Dorothy J Wholihan

Faculty

Dorothy J Wholihan headshot

Dorothy J Wholihan

ACHPN AGACNP-BC DNP GNP-BC

Clinical Professor
Program Director, Advanced Practice Palliative Care Specialty Sequence

1 212 992 9429

Dorothy J Wholihan's additional information

Dorothy J. Wholihan, ACHPN, AGACNP-BC, GNP-BC, DNP, is the director of the Advanced Practice Palliative Care Specialty Sequence Program and a clinical associate professor at NYU Rory Meyers College of Nursing. She is a palliative care nurse practitioner with over 30 years of nursing experience. She has practiced as an oncology and pain management clinical nurse specialist and is actively practicing as a nurse practitioner in palliative care. Her practice and research interests include spiritual aspects of care, teaching communication skills, and the care of veterans at end of life.

Wholihan received her DNP from George Washington University, MSN from Yale University, and BSN from the University of Pennsylvania. She also holds a Post-Master's Certificate from Christian Specialty, General Theological Seminary, and a Post-Master's Certificate ANP from Uniformed Services, University of the Health Sciences.

DNP - George Washington University (2011)
Post-Master's Certificate - Christian Specialty, General Theological Seminary (2008)
Post-Master's Certificate, ANP - Uniformed Services, University of the Health Sciences (1999)
MSN - Yale University (1989)
BSN - University of Pennsylvania (1983)

Palliative care

American Association of Nurse Practitioners
American Nurses Association
Hospice and Palliative Nursing Association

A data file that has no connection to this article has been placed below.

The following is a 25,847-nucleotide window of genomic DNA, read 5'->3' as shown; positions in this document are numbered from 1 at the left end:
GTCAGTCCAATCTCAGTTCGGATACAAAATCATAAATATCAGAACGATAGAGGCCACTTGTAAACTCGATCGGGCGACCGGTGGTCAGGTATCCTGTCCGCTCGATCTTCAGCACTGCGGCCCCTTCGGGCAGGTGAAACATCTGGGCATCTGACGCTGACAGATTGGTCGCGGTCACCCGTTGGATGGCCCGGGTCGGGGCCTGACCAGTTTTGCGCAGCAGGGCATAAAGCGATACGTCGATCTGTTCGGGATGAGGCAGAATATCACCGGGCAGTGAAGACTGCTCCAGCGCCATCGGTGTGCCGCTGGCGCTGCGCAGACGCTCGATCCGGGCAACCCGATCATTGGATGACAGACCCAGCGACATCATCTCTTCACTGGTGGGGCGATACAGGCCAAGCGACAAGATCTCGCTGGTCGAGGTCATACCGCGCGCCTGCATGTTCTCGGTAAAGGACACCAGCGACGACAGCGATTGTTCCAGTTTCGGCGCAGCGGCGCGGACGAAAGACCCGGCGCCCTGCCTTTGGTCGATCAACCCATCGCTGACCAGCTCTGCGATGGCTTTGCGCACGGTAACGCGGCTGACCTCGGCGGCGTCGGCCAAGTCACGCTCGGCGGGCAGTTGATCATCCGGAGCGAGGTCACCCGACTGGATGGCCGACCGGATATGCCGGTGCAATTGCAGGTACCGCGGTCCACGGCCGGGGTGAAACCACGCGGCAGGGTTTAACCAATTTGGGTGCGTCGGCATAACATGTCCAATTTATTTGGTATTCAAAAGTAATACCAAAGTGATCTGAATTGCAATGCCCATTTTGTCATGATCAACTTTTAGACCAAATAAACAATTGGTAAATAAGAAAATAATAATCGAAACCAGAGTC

National Faculty Member, End of Life Nursing Education Consortium
Sigma Theta Tau

Faculty Honors Awards

Distinguished Teaching Award, NYU Meyers (2019)
Fellow, American Academy of Nursing
Fellow, Palliative Care Nursing

Publications

American Academy of Nursing Expert Panel consensus statement on nursing's roles in ensuring universal palliative care access

Rosa, W. E., Buck, H. G., Squires, A. P., Kozachik, S. L., Huijer, H. A. S., Bakitas, M., Boit, J. M. G., Bradley, P. K., Cacchione, P. Z., Chan, G. K., Crisp, N., Dahlin, C., Daoust, P., Davidson, P. M., Davis, S., Doumit, M. A., Fink, R. M., Herr, K. A., Hinds, P. S., Hughes, T. L., Karanja, V., Kenny, D. J., King, C. R., Klopper, H. C., Knebel, A. R., Kurth, A. E., Madigan, E. A., Malloy, P., Matzo, M., Mazanec, P., Meghani, S. H., Monroe, T. B., Moreland, P. J., Paice, J. A., Phillips, J. C., Rushton, C. H., Shamian, J., Shattell, M., Snethen, J. A., Ulrich, C. M., Wholihan, D., Wocial, L. D., & Ferrell, B. R. (2021). Nursing Outlook. 10.1016/j.outlook.2021.06.011
Abstract
Abstract
The purpose of this consensus paper was to convene leaders and scholars from eight Expert Panels of the American Academy of Nursing and provide recommendations to advance nursing's roles and responsibility to ensure universal access to palliative care. Part I of this consensus paper herein provides the rationale and background to support the policy, education, research, and clinical practice recommendations put forward in Part II. On behalf of the Academy, the evidence-based recommendations will guide nurses, policy makers, government representatives, professional associations, and interdisciplinary and community partners to integrate palliative nursing services across health and social care settings. The consensus paper's 43 authors represent eight countries (Australia, Canada, England, Kenya, Lebanon, Liberia, South Africa, United States of America) and extensive international health experience, thus providing a global context for the subject matter. The authors recommend greater investments in palliative nursing education and nurse-led research, nurse engagement in policy making, enhanced intersectoral partnerships with nursing, and an increased profile and visibility of palliative nurses worldwide. By enacting these recommendations, nurses working in all settings can assume leading roles in delivering high-quality palliative care globally, particularly for minoritized, marginalized, and other at-risk populations.

International consensus-based policy recommendations to advance universal palliative care access from the American Academy of Nursing Expert Panels